Watch Kids' Reviews of
THROUGH THE EYES OF AN ENVIRONMENTAL ENTHUSIAST

What to know:
THROUGH THE EYES OF AN ENVIRONMENTAL ENTHUSIAST is in the KIDS FIRST! Film Festival - it may not be a regular, endorsed title
Recommended age 12-18
4 minutes
VIDEO
NICOLE MATHESON
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THROUGH THE EYES OF AN ENVIRONMENTAL ENTHUSIAST is in the KIDS FIRST! Film Festival - it may not be a regular, endorsed title
I enjoyed this in a thoughtful kind of way. It does make you think about the thoughtfulness we experienced during the height of the pandemic, and how it made us more reflective on our lives and our place in the world.

The filmmaker describes this piece as a deep dive during the pandemic into Anthropocene - a new, present day epoch, in which scientists say we have significantly altered the Earth through human activity. These changes include global warming, habitat loss, changes in the chemical composition of the atmosphere, oceans and soil, and animal extinctions. This was a time where there was nowhere to go, nothing to do, and people turned to nature for escape and safety. She spent hours hiking every day, recognizing the beauty of nature.

The film explores images of places and things, examining them without questioning. Black and white layered images, books, details, changing light, typing, keyboarding, painting, preparing tools to paint or draw, drawing, displaying your own artwork on the wall, looking at what you've created, walking outside, picking up trash, watering plants, planting a tree. The camerawork is good, nothing special, but entirely adequate. It is the thoughtfulness that comes across more than anything else. You can feel the emotions of the film's creator, her recognition of the things around her - whether in nature or made by people. There is some natural sound, but mostly it's a collection of images and thoughts.

The messages is about being present to our everyday lives; appreciate the natural world around us as well as the things we chose to surround ourselves with.

I give Through The Eyes of an Environmental Enthusiast 3.5 out of 5 stars and recommend it for ages 12 to 18, plus adults. By Julie S., KIDS FIRST!

I enjoyed this in a thoughtful kind of way. It does make you think about the thoughtfulness we experienced during the height of the pandemic, and how it made us more reflective on our lives and our place in the world.

The filmmaker describes this piece as a deep dive during the pandemic into Anthropocene - a new, present day epoch, in which scientists say we have significantly altered the Earth through human activity. These changes include global warming, habitat loss, changes in the chemical composition of the atmosphere, oceans and soil, and animal extinctions. This was a time where there was nowhere to go, nothing to do, and people turned to nature for escape and safety. She spent hours hiking every day, recognizing the beauty of nature.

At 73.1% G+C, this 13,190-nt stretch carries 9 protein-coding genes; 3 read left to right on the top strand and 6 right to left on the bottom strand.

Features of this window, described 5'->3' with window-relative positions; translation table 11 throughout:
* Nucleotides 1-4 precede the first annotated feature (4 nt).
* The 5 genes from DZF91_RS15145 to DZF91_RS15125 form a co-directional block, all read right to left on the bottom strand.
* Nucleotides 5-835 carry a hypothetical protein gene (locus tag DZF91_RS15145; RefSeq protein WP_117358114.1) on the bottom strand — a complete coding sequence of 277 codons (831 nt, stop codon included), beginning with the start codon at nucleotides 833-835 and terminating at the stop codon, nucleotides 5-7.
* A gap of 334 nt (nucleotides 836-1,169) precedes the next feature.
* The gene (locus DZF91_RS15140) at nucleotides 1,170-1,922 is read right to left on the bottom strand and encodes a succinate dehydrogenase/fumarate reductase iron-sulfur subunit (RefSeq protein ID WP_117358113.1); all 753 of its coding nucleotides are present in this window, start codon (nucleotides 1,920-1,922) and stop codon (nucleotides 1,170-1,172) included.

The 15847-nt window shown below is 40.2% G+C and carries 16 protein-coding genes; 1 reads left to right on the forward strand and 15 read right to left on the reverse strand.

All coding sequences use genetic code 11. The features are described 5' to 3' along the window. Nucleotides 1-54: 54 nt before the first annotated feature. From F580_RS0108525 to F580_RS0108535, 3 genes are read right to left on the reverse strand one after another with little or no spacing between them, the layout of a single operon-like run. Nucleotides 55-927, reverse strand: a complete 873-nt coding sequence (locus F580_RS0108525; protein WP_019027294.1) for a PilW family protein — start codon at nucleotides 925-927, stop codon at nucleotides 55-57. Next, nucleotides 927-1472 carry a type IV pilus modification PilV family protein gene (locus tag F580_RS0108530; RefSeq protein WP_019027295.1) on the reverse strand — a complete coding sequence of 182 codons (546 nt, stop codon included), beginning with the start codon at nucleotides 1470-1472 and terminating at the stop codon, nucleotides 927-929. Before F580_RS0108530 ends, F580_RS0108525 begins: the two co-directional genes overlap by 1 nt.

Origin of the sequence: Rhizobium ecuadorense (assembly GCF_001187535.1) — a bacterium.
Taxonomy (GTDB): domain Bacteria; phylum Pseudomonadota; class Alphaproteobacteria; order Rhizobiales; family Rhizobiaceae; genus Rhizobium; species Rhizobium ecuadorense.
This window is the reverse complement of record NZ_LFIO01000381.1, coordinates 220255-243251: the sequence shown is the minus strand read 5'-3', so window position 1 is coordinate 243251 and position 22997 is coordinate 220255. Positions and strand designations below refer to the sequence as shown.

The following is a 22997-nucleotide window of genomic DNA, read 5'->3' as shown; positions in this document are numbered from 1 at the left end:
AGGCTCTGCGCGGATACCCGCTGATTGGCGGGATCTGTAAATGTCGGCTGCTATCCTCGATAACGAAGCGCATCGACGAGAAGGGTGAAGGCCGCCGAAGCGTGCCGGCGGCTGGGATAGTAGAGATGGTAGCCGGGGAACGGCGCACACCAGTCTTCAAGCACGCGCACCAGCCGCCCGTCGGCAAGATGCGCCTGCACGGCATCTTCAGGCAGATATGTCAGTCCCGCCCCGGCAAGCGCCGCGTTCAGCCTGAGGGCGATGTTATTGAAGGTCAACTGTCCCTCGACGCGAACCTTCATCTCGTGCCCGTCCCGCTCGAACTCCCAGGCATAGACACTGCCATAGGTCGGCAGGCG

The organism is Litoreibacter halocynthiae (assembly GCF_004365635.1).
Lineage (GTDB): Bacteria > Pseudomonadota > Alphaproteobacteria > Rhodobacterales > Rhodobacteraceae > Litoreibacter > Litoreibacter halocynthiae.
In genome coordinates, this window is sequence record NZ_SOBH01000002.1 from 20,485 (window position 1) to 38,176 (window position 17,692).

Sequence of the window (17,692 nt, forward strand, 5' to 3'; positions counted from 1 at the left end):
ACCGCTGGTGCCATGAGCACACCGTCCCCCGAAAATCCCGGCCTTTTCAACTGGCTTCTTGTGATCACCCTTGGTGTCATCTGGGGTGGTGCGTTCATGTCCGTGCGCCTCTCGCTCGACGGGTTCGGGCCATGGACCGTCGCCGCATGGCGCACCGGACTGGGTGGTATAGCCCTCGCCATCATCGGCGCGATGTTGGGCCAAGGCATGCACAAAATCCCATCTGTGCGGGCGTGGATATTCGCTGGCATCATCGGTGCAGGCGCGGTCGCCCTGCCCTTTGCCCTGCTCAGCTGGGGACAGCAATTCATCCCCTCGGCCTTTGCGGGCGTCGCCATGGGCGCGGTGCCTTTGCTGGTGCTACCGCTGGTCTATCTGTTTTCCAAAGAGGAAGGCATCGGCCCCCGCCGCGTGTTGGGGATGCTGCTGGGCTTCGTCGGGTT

The film explores images of places and things, examining them without questioning. Black and white layered images, books, details, changing light, typing, keyboarding, painting, preparing tools to paint or draw, drawing, displaying your own artwork on the wall, looking at what you've created, walking outside, picking up trash, watering plants, planting a tree. The camerawork is good, nothing special, but entirely adequate. It is the thoughtfulness that comes across more than anything else. You can feel the emotions of the film's creator, her recognition of the things around her - whether in nature or made by people. There is some natural sound, but mostly it's a collection of images and thoughts.

The messages is about being present to our everyday lives; appreciate the natural world around us as well as the things we chose to surround ourselves with.

I give Through The Eyes of an Environmental Enthusiast 3.5 out of 5 stars and recommend it for ages 12 to 18, plus adults. By Julie S., KIDS FIRST!

This is a short film expressing the inner turmoil and flood of emotions that overwhelmed me as I dove into research and learned more about the Anthropocene; knowledge that came at the height of the pandemic, a time when there was nowhere to go and nothing to do, when civilization was turning to nature for escape and safety. I spent hours each day hiking in nature to clear my thoughts, realizing how beautiful our planet truly is. The impact of learning we were destroying it devastated me and I worked through my emotions with creative expression in my artwork and writing. As the director of this film, I am concerned with the importance of respecting the ecology of our ecosystems and the need for Ecocentrism to replace Anthropocentrism to fundamentally alter how humans view themselves in relation to the world around them.
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